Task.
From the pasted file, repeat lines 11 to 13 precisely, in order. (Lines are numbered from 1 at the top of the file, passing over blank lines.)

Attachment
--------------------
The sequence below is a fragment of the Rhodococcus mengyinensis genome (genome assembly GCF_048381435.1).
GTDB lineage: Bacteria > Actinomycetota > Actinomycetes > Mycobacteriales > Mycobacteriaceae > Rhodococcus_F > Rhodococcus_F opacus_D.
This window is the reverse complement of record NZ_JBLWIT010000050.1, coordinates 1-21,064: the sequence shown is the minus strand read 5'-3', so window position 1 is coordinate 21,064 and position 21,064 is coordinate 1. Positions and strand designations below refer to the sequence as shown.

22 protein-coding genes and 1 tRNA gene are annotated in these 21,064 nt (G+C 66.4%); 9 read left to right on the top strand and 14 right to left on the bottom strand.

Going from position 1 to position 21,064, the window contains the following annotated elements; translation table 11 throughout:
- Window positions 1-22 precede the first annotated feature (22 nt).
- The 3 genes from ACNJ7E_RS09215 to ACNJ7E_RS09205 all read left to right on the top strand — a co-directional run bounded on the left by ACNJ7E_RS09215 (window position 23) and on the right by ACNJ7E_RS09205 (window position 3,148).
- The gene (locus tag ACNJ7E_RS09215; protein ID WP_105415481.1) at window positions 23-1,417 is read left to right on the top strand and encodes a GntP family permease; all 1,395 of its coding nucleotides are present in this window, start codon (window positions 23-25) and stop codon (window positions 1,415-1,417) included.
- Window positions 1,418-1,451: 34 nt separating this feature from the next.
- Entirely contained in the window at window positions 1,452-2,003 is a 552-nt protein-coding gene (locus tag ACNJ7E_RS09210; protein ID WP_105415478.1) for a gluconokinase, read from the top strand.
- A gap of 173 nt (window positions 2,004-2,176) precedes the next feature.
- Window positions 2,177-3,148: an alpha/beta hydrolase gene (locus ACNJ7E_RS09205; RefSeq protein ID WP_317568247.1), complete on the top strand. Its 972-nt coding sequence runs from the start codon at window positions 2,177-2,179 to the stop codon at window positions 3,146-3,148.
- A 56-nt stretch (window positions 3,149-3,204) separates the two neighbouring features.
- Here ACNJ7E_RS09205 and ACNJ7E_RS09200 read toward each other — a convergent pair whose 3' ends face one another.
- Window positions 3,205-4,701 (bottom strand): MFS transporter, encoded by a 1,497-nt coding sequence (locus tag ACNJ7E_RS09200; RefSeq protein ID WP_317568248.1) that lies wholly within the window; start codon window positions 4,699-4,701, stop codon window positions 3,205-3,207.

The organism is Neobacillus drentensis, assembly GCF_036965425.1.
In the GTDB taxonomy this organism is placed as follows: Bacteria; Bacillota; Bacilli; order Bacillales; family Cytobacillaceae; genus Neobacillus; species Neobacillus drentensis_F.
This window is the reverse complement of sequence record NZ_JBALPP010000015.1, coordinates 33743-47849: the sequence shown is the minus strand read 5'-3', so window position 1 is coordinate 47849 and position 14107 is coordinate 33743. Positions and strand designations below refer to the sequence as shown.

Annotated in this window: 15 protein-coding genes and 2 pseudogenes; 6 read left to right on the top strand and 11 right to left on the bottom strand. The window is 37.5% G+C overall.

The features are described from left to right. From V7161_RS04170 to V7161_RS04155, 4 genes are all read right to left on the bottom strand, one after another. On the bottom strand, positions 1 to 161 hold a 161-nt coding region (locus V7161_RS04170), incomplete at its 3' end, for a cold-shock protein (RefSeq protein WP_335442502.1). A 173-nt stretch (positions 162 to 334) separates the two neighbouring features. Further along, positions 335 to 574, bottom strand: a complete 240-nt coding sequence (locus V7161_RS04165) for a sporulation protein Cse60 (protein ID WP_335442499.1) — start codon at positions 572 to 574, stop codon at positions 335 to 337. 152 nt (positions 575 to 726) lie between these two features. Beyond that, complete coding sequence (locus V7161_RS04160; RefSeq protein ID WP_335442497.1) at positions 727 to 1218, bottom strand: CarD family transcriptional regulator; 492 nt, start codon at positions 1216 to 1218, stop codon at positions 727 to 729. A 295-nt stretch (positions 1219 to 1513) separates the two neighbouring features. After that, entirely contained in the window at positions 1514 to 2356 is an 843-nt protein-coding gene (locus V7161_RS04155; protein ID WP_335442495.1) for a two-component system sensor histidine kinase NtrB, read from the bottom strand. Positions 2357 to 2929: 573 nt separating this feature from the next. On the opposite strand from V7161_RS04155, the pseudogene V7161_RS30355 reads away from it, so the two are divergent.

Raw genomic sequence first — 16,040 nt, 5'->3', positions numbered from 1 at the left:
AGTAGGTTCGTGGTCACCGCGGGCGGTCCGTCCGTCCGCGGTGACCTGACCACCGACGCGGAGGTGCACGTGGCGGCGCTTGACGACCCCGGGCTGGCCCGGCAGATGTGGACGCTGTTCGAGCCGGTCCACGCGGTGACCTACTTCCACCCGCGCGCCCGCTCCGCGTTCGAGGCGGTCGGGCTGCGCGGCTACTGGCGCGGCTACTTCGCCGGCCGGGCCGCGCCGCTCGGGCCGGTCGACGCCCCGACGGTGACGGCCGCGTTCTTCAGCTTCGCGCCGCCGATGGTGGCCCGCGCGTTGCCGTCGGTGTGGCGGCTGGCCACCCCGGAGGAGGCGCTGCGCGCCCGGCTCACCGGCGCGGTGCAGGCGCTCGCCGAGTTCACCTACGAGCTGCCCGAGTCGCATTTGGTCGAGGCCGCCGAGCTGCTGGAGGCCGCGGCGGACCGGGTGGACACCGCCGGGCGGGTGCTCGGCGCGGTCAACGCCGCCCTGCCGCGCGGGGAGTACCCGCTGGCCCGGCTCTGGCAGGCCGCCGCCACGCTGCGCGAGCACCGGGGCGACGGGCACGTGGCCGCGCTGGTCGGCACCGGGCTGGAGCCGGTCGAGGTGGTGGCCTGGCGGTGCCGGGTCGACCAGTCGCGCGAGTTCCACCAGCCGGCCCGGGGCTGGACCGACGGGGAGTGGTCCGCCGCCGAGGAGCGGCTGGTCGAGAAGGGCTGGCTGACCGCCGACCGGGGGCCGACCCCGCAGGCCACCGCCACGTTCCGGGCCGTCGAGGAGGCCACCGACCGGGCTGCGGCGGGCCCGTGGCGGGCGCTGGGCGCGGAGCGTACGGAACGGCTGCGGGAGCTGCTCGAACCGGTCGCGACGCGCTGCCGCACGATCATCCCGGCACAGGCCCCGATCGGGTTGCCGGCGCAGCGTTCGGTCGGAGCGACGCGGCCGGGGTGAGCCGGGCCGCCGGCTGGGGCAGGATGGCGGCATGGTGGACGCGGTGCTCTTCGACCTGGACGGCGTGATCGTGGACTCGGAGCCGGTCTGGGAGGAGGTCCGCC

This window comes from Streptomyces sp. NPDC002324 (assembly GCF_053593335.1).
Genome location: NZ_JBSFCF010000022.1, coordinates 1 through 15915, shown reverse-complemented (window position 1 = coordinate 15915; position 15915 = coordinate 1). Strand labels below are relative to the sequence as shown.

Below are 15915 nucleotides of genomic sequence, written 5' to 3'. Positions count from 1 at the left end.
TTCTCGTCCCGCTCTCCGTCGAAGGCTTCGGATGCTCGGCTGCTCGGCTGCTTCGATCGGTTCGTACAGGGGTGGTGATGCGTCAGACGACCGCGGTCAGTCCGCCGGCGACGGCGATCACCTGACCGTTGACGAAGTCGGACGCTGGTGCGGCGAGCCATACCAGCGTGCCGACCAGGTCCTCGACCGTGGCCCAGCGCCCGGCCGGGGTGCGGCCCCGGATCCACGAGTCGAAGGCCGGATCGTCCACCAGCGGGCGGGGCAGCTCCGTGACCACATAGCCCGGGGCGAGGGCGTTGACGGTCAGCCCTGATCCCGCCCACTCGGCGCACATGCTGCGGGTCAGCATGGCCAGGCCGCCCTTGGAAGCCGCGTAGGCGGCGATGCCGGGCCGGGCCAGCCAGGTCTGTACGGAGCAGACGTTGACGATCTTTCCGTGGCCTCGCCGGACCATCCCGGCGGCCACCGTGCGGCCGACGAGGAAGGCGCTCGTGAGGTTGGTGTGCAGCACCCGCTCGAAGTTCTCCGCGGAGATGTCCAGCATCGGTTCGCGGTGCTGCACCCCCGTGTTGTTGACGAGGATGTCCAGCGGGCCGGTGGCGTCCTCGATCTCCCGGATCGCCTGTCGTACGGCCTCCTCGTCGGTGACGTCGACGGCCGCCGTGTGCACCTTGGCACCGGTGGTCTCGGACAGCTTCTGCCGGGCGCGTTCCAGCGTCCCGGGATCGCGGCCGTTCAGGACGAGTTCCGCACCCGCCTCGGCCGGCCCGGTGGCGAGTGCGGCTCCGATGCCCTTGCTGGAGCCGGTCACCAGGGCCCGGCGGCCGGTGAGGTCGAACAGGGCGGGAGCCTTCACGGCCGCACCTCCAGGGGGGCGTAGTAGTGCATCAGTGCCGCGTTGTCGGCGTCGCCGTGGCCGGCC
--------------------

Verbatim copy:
- A gap of 173 nt (window positions 2,004-2,176) precedes the next feature.
- Window positions 2,177-3,148: an alpha/beta hydrolase gene (locus ACNJ7E_RS09205; RefSeq protein ID WP_317568247.1), complete on the top strand. Its 972-nt coding sequence runs from the start codon at window positions 2,177-2,179 to the stop codon at window positions 3,146-3,148.
- A 56-nt stretch (window positions 3,149-3,204) separates the two neighbouring features.